Attorney General initially claims that the CID should be enforced because similar demands issued under authority of 15 U.S.C. § 1312(a), the federal counterpart to SDCL 37-1-11.1, would likely be enforced in the federal courts. Attorney General would have us interpret these "strikingly similar" statutes in that manner. The South Dakota Attorney General, under SDCL 37-1-11.1, must have a reasonable cause to believe that a person has information or is in possession of evidence that is relevant to an investigation for violation of Chapter 37-1. In contrast, under 15 U.S.C. § 1312(a), the United States Attorney General only has to have reason to believe that the person has information or is in control of evidence relevant to a civil anti-trust investigation.

The difference in these two statutes is obvious. The South Dakota statute requires an objective determination of what is reasonable, while its federal counterpart requires only that the United States Attorney General have some subjective reason. In view of this telling distinction, federal cases interpreting 15 U.S.C. § 1312(a) are of little value.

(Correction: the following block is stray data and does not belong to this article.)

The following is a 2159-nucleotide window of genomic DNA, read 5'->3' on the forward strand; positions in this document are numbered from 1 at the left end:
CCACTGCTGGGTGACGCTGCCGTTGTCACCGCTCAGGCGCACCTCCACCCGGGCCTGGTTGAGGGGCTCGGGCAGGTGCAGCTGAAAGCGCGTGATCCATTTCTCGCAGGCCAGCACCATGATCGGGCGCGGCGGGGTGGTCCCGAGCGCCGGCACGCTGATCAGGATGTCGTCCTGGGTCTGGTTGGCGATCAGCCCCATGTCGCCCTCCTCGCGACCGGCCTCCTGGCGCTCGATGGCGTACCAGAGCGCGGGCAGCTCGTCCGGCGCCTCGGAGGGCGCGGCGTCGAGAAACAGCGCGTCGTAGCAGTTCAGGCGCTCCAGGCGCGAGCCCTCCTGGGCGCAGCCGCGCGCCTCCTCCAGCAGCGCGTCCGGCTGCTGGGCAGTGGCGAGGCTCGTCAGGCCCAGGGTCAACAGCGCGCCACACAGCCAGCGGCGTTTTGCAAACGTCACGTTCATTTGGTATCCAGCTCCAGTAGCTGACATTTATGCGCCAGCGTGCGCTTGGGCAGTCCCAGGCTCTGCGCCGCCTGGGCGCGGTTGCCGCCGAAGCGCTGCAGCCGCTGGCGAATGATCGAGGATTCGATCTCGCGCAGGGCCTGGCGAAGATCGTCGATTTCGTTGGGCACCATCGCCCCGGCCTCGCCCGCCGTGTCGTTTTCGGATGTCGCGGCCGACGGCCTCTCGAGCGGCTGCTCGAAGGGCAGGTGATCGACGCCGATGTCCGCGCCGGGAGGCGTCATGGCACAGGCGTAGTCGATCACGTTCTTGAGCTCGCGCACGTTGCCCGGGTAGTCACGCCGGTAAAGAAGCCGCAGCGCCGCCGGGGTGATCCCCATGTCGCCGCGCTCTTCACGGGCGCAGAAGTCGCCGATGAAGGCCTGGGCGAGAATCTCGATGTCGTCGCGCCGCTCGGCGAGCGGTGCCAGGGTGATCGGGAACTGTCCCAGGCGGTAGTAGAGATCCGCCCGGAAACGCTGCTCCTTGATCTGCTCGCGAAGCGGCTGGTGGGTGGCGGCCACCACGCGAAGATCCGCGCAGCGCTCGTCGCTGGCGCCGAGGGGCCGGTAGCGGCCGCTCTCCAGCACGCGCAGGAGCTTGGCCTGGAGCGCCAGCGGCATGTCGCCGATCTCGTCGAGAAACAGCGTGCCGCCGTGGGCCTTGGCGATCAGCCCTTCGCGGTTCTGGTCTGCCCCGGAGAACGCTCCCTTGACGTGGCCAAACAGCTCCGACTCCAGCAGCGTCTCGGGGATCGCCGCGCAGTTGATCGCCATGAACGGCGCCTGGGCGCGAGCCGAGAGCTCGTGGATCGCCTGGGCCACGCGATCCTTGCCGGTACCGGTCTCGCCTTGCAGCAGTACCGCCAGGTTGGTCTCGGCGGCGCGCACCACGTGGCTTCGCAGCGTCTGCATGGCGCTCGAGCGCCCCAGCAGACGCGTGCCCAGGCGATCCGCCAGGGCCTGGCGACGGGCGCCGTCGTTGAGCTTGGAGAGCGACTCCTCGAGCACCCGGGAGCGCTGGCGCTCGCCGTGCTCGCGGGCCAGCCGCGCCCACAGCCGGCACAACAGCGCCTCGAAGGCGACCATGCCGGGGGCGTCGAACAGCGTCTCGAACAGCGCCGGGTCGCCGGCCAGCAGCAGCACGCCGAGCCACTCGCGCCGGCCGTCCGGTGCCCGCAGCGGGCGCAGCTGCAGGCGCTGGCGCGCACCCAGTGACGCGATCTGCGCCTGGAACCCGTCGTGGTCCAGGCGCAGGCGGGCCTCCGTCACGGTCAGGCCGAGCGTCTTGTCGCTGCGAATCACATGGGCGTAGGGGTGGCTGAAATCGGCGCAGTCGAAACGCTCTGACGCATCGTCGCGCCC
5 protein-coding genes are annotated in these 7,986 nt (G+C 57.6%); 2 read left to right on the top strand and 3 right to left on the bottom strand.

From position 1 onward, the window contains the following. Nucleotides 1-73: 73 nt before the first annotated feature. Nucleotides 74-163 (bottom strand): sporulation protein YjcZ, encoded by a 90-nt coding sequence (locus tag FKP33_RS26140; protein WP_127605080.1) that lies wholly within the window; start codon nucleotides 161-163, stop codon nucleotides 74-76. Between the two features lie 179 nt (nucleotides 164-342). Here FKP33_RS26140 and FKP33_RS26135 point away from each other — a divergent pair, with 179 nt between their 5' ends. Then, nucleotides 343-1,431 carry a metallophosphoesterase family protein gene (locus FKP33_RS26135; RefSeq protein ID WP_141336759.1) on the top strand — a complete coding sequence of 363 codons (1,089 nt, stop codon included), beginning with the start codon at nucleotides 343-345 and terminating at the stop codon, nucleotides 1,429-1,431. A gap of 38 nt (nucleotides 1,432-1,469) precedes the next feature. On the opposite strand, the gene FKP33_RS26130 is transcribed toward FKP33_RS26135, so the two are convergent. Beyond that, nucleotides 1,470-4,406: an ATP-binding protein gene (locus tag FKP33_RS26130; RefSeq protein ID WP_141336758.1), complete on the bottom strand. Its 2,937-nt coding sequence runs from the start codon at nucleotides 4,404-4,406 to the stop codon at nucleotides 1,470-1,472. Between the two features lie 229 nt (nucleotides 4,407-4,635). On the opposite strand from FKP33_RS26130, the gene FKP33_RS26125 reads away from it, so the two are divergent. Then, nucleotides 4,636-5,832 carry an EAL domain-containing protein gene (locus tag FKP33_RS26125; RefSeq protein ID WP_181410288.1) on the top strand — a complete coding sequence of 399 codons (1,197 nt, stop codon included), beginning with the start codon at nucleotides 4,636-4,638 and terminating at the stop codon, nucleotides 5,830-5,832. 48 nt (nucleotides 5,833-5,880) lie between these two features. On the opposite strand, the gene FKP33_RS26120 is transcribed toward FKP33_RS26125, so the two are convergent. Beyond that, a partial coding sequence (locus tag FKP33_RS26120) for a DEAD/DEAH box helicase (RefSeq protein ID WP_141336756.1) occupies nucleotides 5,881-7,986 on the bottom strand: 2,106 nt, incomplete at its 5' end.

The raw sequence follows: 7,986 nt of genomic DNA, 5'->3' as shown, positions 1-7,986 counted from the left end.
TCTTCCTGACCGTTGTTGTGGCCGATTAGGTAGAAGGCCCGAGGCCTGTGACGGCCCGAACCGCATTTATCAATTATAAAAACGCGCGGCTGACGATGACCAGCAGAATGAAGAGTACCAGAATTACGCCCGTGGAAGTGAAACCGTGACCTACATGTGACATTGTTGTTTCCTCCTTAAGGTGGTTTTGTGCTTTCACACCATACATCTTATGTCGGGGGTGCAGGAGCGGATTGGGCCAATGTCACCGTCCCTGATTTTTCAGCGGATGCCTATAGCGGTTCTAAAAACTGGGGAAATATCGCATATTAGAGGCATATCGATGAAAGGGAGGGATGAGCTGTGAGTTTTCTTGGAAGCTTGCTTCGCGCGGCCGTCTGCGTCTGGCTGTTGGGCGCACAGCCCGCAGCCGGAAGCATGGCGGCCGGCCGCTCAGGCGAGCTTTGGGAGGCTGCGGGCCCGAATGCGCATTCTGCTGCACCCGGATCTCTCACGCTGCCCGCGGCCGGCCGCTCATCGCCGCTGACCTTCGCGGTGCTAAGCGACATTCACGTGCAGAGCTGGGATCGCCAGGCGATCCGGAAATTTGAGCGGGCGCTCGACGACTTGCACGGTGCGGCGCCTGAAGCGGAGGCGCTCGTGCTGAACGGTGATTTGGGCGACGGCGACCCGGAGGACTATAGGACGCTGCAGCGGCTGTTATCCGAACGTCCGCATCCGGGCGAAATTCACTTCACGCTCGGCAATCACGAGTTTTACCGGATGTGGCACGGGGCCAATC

Even if the federal cases cited by Attorney General were not distinguishable due to the differences in the statutes, they are distinguishable on their facts. Attorney General repeatedly cites Petition of Gold Bond Stamp Company, 221 F. Supp. 391 (D.Minn.1963) in support of its position. While that case contains a good review of the history of the federal statute, it does not discuss what constitutes a reason that *759 would be sufficient to issue a CID. Attorney General also cites the case of United States v. Morton Salt Co., 338 U.S. 632, 70 S. Ct. 357, 94 L. Ed. 401 (1950). In that case, a federal court had issued a cease and desist order to Morton Salt. The administrative agency, while investigating compliance with the cease and desist order, issued a CID to Morton Salt. Clearly, the CID in that case is distinguishable from the CID in the instant case. M.J.D. has not even been accused of any wrongdoing by Attorney General, while Morton Salt had already been found to be in violation of a statute prior to issuance of the CID. The administrative agency was simply checking compliance with the court's order.